The Hall of Fame New York Yankee catcher, Yogi Berra, is renowned for his ability to state the obvious with great insight. One of my favorite quotes of Yogi's is, "You can observe a lot by watching." Recently the technical indicators that I follow have been telling me that stock markets are starting to weaken, bonds are gaining strength, and that stocks are reasonably valued.

You may think that I am stating the obvious, because since the beginning of May, markets have managed to lose a couple of percentage points. True, but more importantly, I am seeing my primary risk indicator, the New York Stock Exchange Bullish Percent (NYSEBP) give its first "sell signal" since last May. US stocks are still favored, so I am not selling wholesale, but I do believe it is prudent to consider raising cash allocations within portfolios in reaction to this elevated risk level.

My bond indicator has been rallying lately and showing strength. There is still a way to go before bonds give a "buy" signal, but a floor has been found and demand is back in control.

When I say stocks are reasonably valued, I am looking at the past 10-week moving average of either a stock or an index and evaluating its current position within this band. Across the board, stocks have moved back down from an over-bought status to a more neutral position within its respective band.

So I am seeing a market that looks much like it feels but where risk levels are rising. Investors are reacting to the uncertainties found here and abroad, and until some of these uncertainties have been clarified, expect more of the same.

LOOKING AHEAD

The recent movement in the markets has not been enough to change my overall recommendations. Small and mid capitalization stocks remained favored over large cap stocks, growth is favored over value stocks, and US stocks are favored over international. It has been very difficult to find leadership among international markets. Countries ebb and flow in terms of performance and no one country or region has been dominate over the past several months. I focus closely on the technical scores of each international investment and am retaining those that are strong, and selling the weakest. If you have any questions about the scores of your investments, please give me a call.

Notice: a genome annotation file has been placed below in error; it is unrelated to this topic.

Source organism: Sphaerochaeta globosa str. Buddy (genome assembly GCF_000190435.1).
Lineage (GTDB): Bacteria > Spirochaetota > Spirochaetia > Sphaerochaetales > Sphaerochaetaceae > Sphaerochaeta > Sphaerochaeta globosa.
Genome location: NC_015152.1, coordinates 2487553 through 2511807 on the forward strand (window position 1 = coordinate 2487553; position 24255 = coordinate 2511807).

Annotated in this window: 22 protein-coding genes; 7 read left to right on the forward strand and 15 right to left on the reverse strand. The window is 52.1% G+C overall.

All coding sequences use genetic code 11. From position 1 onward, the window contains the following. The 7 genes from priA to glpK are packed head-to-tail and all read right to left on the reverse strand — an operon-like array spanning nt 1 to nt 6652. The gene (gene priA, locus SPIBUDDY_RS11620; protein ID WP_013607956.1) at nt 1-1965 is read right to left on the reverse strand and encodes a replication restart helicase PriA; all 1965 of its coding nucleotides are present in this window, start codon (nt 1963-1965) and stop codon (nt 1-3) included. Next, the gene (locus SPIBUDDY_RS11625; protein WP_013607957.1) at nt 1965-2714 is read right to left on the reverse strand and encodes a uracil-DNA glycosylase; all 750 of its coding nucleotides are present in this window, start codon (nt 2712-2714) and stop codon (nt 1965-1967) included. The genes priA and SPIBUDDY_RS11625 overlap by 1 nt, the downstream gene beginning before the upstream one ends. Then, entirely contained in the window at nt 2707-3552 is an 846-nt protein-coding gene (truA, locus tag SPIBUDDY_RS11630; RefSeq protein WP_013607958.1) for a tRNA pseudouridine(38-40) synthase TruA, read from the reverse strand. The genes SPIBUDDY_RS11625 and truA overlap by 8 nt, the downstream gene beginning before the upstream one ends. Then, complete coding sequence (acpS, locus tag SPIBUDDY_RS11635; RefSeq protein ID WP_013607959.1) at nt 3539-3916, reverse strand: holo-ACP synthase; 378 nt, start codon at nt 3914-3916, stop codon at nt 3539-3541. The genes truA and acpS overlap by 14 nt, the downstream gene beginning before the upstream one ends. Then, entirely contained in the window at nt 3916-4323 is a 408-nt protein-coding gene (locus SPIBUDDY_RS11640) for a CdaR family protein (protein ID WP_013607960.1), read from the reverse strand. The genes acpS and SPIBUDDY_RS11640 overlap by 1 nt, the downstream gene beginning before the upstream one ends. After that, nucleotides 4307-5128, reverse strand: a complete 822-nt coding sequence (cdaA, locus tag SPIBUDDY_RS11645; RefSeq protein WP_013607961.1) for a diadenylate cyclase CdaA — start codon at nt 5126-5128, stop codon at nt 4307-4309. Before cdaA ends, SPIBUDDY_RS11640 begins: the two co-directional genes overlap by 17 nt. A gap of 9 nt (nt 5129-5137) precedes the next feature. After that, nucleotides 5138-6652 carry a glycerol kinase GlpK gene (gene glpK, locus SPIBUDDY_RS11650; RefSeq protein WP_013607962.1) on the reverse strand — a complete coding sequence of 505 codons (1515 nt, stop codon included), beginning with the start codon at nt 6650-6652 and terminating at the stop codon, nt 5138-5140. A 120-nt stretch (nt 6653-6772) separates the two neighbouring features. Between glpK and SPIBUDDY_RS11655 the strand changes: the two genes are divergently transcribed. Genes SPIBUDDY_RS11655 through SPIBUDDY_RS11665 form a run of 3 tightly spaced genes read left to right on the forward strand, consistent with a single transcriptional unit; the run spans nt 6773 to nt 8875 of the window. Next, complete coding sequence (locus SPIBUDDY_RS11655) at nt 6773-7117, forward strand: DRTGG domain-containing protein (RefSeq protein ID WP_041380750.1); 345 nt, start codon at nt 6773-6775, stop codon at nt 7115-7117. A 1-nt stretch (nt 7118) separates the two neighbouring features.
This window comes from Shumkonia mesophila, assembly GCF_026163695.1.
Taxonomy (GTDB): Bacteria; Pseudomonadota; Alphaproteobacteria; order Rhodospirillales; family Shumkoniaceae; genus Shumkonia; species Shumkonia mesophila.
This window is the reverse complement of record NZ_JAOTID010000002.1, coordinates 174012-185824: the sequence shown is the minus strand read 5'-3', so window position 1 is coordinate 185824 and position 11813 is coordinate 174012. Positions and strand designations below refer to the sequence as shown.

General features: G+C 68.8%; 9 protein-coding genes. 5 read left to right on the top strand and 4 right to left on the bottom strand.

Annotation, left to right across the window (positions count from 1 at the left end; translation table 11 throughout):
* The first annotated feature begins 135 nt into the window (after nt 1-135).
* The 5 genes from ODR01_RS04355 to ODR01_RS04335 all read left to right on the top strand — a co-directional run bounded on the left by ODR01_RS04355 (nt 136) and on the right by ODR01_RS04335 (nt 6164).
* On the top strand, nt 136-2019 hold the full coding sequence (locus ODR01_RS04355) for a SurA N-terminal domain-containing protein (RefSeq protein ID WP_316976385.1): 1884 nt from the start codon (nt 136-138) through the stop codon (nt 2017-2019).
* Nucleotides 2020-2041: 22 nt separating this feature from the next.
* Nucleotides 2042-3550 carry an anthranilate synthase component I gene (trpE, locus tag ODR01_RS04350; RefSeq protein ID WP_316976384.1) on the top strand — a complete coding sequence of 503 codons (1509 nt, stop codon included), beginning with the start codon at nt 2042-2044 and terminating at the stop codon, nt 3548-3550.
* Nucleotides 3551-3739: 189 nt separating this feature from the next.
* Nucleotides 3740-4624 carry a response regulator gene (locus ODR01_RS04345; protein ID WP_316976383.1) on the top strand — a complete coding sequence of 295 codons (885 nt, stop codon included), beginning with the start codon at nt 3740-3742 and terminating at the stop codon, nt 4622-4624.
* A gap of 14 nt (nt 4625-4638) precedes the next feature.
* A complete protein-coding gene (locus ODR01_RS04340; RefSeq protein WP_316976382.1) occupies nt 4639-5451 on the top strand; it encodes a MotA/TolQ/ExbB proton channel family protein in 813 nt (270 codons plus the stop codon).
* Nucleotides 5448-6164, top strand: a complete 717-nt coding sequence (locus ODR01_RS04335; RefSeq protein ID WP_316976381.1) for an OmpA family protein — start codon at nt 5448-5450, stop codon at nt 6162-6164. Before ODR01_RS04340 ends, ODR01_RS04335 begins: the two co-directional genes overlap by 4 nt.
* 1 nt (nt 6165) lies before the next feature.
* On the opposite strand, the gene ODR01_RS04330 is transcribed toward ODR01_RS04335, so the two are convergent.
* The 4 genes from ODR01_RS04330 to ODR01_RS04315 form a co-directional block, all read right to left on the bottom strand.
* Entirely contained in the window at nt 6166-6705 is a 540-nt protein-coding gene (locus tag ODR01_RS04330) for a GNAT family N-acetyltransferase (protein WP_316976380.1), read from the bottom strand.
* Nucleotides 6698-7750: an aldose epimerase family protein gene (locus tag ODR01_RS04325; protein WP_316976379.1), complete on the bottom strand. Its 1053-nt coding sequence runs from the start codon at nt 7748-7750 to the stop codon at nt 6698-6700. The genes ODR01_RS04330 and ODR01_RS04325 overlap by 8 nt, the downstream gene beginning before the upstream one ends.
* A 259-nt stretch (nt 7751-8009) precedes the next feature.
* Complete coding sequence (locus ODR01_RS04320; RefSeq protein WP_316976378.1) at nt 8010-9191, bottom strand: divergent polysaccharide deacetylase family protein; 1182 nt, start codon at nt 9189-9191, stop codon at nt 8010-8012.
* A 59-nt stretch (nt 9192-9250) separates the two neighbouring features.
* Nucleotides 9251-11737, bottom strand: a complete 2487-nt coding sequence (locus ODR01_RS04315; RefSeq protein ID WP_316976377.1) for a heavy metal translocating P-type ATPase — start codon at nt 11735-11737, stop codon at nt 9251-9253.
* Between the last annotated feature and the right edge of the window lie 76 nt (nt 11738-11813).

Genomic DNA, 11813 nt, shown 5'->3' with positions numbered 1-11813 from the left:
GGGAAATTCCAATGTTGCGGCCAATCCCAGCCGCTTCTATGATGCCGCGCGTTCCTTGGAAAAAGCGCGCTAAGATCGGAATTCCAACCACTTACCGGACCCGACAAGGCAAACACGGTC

Commodities remain a favored asset category and have generally strengthened in the last week or two, however, keep in mind that this is a particularly volatile asset category.

I have made no changes to my sector recommendations. I favor Health Care, Energy, and Industrials along with Real Estate and Consumer Discretionary. Financials stand out as the one sector to avoid and trails the health care sector return by over 15% so far in 2011.

Bonds have stabilized and are providing acceptable returns. TIPs have shown weakness recently due to the Fed's recent comments and weakening economic data. International bonds and corporate bonds are doing well as are high yield and preferreds.

The official kick-off to summer is this coming weekend with the arrival of the Memorial Day Holiday. I will not be publishing an Update next week. As we all enjoy our extra day or two off from work, I hope that you will take a moment to remember those who have given their lives in defense of our great nation.

The NYCE US Dollar Index is a measure that calculates the value of the US dollar through a basket of six currencies, the Euro, the Japanese Yen, the British Pound, the Canadian Dollar, the Swedish Krona, and the Swiss franc. The Euro is the predominant currency making up about 57% of the basket.

Corporate bonds contain elements of both interest rate risk and credit risk. Treasury bills are guaranteed by the U.S. government as to the timely payment of principal and interest, and if held to maturity, offer a fixed rate of return and fixed principal value. U.S. Treasury bills do not eliminate market risk. The purchase of bonds is subject to availability and market conditions. There is an inverse relationship between the price of bonds and the yield: when price goes up, yield goes down, and vice versa. Market risk is a consideration if sold or redeemed prior to maturity. Some bonds have call features that may affect income.